Many of us experience mood shifts during the colder, shorter, and gloomier winter days. However, for those diagnosed with seasonal affective disorder (SAD), winter blues take on a whole new meaning. While mental health professionals have attributed the symptoms of SAD, which include depression and a feeling of hopelessness, to the lack of sunlight, no one was sure how the brain made the connection. Now, some researchers have found the culprit – a brain circuit which connects special light-sensing cells in the retina with the areas of the brain that impact our moods.
The research that eventually led to this groundbreaking discovery began in the early 2000s when Samer Hattar, chief of the section on light and circadian rhythms at the US National Institute of Mental Health, and David Berson, a neuroscience professor at Brown University, were studying retinal cells. Back then, most scientists were under the impression that there were only two kinds of photoreceptor cells in the retina – rods and cones. However, Hattar and Berson were confident that there were more. "People used to laugh at us if we say there are other photoreceptors distinct from rods and cones in the retina," says Hatter.
But the skeptics turned into believers when the team found the retinal ganglion cells (RGCs) in 2002. However, the photoreceptor cells, which contained a light-sensitive substance called melanopsin not found in rods and cones, were not part of the ocular system.
Instead, they played a crucial role in helping keep the brain's internal clock in sync with changes in the amount of light received. The finding led many scientists to assume that this circadian function also explained seasonal depression.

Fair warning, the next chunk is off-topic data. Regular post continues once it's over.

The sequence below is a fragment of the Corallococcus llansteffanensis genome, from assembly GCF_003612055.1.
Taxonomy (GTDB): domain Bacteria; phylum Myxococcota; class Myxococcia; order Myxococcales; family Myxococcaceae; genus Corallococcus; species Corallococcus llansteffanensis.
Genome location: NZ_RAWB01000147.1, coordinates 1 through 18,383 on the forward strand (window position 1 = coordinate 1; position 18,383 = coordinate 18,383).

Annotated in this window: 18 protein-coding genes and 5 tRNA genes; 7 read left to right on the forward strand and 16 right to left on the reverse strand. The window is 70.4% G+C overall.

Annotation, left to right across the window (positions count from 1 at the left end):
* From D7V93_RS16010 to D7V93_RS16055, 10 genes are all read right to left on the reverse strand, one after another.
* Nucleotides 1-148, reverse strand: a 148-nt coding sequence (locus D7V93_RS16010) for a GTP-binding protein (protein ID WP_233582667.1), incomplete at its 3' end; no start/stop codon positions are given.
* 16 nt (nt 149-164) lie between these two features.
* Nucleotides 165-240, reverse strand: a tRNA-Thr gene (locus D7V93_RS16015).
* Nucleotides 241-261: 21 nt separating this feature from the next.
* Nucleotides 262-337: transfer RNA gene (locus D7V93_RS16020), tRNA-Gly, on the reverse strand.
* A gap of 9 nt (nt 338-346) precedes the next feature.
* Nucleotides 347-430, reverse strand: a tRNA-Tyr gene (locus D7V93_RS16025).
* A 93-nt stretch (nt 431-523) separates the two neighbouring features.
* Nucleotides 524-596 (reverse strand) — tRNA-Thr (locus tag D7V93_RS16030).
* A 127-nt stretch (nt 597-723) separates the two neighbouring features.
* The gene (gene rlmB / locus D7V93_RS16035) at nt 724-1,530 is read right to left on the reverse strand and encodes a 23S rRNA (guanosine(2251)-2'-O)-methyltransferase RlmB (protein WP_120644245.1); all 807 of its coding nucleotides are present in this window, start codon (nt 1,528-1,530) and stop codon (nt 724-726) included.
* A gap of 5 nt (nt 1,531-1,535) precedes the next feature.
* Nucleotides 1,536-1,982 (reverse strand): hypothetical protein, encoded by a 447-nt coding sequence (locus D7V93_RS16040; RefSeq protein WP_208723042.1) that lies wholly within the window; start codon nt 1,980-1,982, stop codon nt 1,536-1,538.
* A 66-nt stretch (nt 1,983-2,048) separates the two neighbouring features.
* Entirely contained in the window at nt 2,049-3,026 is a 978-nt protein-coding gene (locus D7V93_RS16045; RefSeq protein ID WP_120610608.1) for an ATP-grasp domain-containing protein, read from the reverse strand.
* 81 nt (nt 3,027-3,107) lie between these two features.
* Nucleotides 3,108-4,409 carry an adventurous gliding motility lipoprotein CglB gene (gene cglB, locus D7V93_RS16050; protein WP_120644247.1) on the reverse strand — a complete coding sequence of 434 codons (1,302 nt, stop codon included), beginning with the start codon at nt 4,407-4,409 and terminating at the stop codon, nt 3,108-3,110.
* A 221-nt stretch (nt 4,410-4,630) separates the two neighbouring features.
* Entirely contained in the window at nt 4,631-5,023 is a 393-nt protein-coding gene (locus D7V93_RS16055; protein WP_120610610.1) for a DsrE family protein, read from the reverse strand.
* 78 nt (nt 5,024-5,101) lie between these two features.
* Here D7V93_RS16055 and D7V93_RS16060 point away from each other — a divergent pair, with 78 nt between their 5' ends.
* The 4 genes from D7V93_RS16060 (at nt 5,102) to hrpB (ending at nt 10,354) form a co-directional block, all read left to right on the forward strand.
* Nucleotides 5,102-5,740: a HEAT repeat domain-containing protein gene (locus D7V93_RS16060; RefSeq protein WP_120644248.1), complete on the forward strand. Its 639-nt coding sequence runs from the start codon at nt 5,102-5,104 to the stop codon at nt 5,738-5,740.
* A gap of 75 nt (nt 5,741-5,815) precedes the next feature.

But Hattar and Berson were not satisfied. They were confident there was a better explanation for the disorder. Sure enough, in 2018 while exploring the function of these new cells in a study involving mice, Hattar’s team found a pathway linking RGCs to the area of the brain responsible for regulating moods. When these cells were present, an artificially-shortened cycle of light and dark caused a version of depression in the mouse. But when the team removed the cells with gene-editing tools, the mouse did not become depressed. The researchers, who published their findings in the online journal Cell on August 30, 2018, concluded that the direct connection between melanopsin and moods might be a key factor for the seasonal disorder, which impacts over 10 million Americans.
Intrigued by Hattar and Berson's findings, Jerome Sanes, also a neuroscientist at Brown University, decided to investigate whether the results apply to human brains as well. His team put young adults in an MRI machine and measured their brain activity as they were exposed to different levels of light. This enabled them to identify brain areas that were receiving signals from the photoreceptors. Sure enough, they observed that the regions of the brain which responded to the variations in light intensity were the same ones that are responsible for depression and other affective disorders. "It's very likely that things like seasonal affective disorder involve this pathway," says Sanes.
While Sanes’ findings need to be confirmed, the researchers involved in the two studies are quite confident that this newly-found circuit is the link between light exposure and mood. The researchers are not sure why the lack of light impacts some people more severely than others. Hattar is also curious about another thing. "You will understand why you would need light to see," he says, "but why do you need light to make you happy?" Whether we are able to solve these mysteries remains to be seen. Meanwhile, the scientists recommend getting as much daylight as possible to keep those winter blues at bay!
Resources: NPR.org, cell.com.